Thursday, September 1, 2016

I'm notoriously bad at adulting...

Today, I had to make some phone calls... Sounds like a trivial thing but holding "business" conversations for me, is pretty much like having a root canal. Aside from that, I hate talking on the phone.
I live a pretty great life. It's weird, but it's great. I try really hard not to take anything for granted, but I'm also notoriously bad at "adulting". It's nothing new. I've always struggled with the complexities of being a grown-up. I attribute a lot of this to the fact that in my head, I'm still pretty much 13 and giggling over words like "penis".  People have used words like "cock" and "penis" in my presence and when I laugh, they say, "My God, you write romance novels. Can you be just a little bit grown up about this?" No. No, I can't. Yes, I write romance novels, which sometimes contain graphic sex scenes, but no one is here when I write those scenes. If they were, they'd see me stop typing and start giggling. It's just who I am. Maturity never caught up with me and I hope it never does. I don't do serious. Not well, anyway. The day you grow up is the day you stop playing. The day you stop playing, is the day you get old. I don't want to be old. I don't mind raising in age number wise, because age is just that... a number. But I refuse to grow up. Life's too short.
I look at people younger than me and see how hard they're trying to be mature and I'm kinda perplexed at the need they have to prove their adult status.
That's not to say I can't adult when I have to... I mean, I raised a child who is now fully grown (she'll be 21 this year) and did it without any major catastrophes or upsets. She's healthy, she's happy, she's as well adjusted as she could possibly be after living 20 years with me as her mother. Parenting was the easiest part of adulthood, now that I think about it. On the list of adulting duties I hate most, it doesn't even register, but then- I got lucky with my kid. Somehow, I managed to avoid the curse that all mothers (mine) place on their unruliest of children (me). You know the one... "I hope you have a kid who is exactly like you..." I lucked out. My daughter made parenting a breeze, so I adulted really well, in my opinion for the 18 years that she was under my care. Obviously, I was able to keep her alive.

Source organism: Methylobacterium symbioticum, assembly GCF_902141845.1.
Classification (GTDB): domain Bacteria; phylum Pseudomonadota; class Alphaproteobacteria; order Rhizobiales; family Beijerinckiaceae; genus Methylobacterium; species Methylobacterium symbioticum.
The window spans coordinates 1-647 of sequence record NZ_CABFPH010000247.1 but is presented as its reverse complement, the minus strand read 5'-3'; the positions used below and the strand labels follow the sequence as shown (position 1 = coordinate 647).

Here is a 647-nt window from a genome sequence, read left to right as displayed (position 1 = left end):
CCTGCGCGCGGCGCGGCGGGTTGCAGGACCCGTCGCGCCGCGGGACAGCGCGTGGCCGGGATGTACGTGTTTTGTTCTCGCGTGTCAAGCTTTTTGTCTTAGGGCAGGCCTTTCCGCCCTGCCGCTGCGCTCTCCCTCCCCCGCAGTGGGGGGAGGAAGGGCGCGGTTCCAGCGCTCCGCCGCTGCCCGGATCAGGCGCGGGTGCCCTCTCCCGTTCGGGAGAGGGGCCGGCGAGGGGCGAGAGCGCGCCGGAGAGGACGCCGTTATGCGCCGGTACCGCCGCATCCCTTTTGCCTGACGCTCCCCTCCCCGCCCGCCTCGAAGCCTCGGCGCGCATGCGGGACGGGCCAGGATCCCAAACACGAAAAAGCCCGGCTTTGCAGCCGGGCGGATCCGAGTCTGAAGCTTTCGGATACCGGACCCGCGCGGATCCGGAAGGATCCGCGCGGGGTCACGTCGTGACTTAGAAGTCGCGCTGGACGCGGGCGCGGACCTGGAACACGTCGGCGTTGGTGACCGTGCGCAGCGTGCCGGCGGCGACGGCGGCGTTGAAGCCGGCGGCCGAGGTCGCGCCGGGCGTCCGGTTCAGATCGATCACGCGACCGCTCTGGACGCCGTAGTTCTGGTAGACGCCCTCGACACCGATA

I successfully adulted at my places of employment as well. Most of the time... though I hated every minute of every time I had to put on my "serious" face and handle something. I hated it, but I still did it and did it for years on end until I'd raised my kid and finally decided that along with the responsibility of raising a child, which was now over, my responsibility of working LONG, grueling hours to feed said child, were also at an end. I didn't have to pretend to hold politicians and local community leaders in positions of reverence anymore. I was free to finally be me, which is decidedly irreverent about damn near everything.
I've spent the last few years since leaving the work force, happily coasting on a minimal responsibility wave, that occasionally crashed to shore when things like taxes or a broken air conditioner happened. For the most part, however, my minimal responsibilty wave has pretty much ebbed and flowed out in the free, open ocean of "I don't have to do anything I don't want to." And I like it that way just fine, thanks.
I've had a few people ask me when I plan on going back to work. It's crossed my mind a few times in moments of what I like to call insanity. I'll have flash of conscience that says, "Jeez, Lori... Maybe you should just go back to work." But then, clarity returns, and I laugh at the idea. I work for myself. I do freelance graphics, I'm licensed clergy which allows me to perform weddings (my favorite thing to do) as well as provide spiritual counseling for those who need it. I'm also a Reiki practitioner, and of course, those those trashy romance novels I write... None of those jobs pay really well, but I decidedly chose a life of low income in exchange for the life of stress I lived when I worked for others. It was an exchange I don't regret. I don't miss adulting on a daily basis, either. I love being able to sit out on my back deck with a book in the middle of the day, if I want. I love having the option of composing these blogs or working on a new story in my underwear or pajamas. My life is great. I can't complain about a single damn thing. I'm poor, but I'm happy. I'm out of work, but I'm busy.

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